At just 12 years old, the new incarnation of Hublot – the Hublot reformed by the Willy Wonka of the watch world, Jean-Claude Biver, in 2004 – is what CEO Ricardo Guadalupe describes as “a friendly brand”. He uses the term to explain the army of sportsmen, musicians, artists and models that Hublot boasts as brand ambassadors. “We meet so many people through our different sponsorships in football, with Ferrari, with art,” he says. “When we have a good feeling about someone, when they share our values and our approach to life, we may ask that person to become a friend of the brand.”
The reach of ambassadors is impressive, not least because Guadalupe and Biver see an obvious value in “following their consumer”. Hence, if an Hublot man or woman has a diverse range of interests and is likely to support a London football club and visit the World Cup, go to a Grand Prix or two and maybe own a Ferrari, then Hublot will be there, too, in some guise, giving the impression that the brand is part of that world.
“We have ambassadors at every level,” Guadalupe says. “In football we have the England manager Roy Hodgson who represents us at a local level – in Harrods and the London boutique. Then we have José Mourinho who is so well known on an international level and who we use in our advertising, and we have Pelé who is a true world-class hero. And then we have many friends of the brand that come to our events just because they love the atmosphere and our outlook.”
During “The Fight of the Century” in Las Vegas on Saturday 2 May 2015, Floyd “Money” Mayweather wore the Hublot name emblazoned across the waistband of his boxing shorts. Despite the estimated $1 million paid for this privilege, with over three million pay-per-view sales plus extensive advertising on social media, this sponsorship was highly lucrative for Hublot. But when I suggest that engaging popular culture figures as ambassadors is a clever way for a relatively new brand to grab headlines, Guadalupe shakes his head, saying Hublot would engage in such partnerships even if it had 100 years of history behind it.
“I think it is really a very modern, very innovative, different type of marketing and a key element in the success of Hublot,” he says. “Of course, if we were a very traditional Swiss watch brand, maybe we’d have to adapt, but because we are a young brand, we can do a lot of things others can’t. And we can also be a bit more disruptive – that’s in the DNA of the brand.”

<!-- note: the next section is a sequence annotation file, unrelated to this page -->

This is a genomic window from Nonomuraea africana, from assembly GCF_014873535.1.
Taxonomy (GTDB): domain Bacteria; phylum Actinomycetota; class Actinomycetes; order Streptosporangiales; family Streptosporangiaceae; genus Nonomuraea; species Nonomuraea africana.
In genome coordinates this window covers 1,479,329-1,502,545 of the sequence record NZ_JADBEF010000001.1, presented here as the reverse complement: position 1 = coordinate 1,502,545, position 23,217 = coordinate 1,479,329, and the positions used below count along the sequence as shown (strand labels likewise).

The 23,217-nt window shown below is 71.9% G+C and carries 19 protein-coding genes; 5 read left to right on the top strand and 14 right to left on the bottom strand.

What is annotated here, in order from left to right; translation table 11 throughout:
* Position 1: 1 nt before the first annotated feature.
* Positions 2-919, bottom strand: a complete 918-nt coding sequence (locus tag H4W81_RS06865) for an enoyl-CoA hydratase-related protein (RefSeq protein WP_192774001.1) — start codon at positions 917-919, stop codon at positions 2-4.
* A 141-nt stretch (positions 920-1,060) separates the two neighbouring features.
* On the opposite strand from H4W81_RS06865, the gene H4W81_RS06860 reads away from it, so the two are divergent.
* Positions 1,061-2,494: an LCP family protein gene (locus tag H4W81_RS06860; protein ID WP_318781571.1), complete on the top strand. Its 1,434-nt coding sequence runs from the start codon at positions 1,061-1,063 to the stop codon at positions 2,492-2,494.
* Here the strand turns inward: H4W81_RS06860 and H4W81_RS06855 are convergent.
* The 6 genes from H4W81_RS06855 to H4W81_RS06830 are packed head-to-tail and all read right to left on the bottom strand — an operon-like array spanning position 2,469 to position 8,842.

The Face Fits
When it comes to choosing new faces for the brand, Guadalupe says that there is rarely a marketing strategy to snag a personality. “It’s a lot more natural,” he says. “I don’t have a checklist, which leads me to saying ‘this guy would be great for us’. It is more a case of meeting people through an activity or an event. If there is chemistry and we have a good feeling, then we just say: ‘OK, lets do something together.’ We always meet and get to know the person before signing any agreement, to make sure we share the same ideas. A partnership can only be successful if the ambassador or friend of the brand likes the product. With many of our ambassadors, like Usain Bolt and José Mourinho, they are already familiar with the brand, or are existing customers, and of course that helps as it means they have already been touched by Hublot.”
To appeal to Guadalupe, a person must have something more than mere fame behind them; they must have a track record of standing out from the crowd and taking chances. In the football world, for example, official friends of the brand are distinguished by what they have done in their careers. “We don’t take current players,” says Guadalupe. “But someone like Pelé is a legend – the players love him. And if you take a brilliant manager like Mourinho, again the players see him as one of the best in the world. These guys have done so much already in incredible careers and that’s something that we look for.”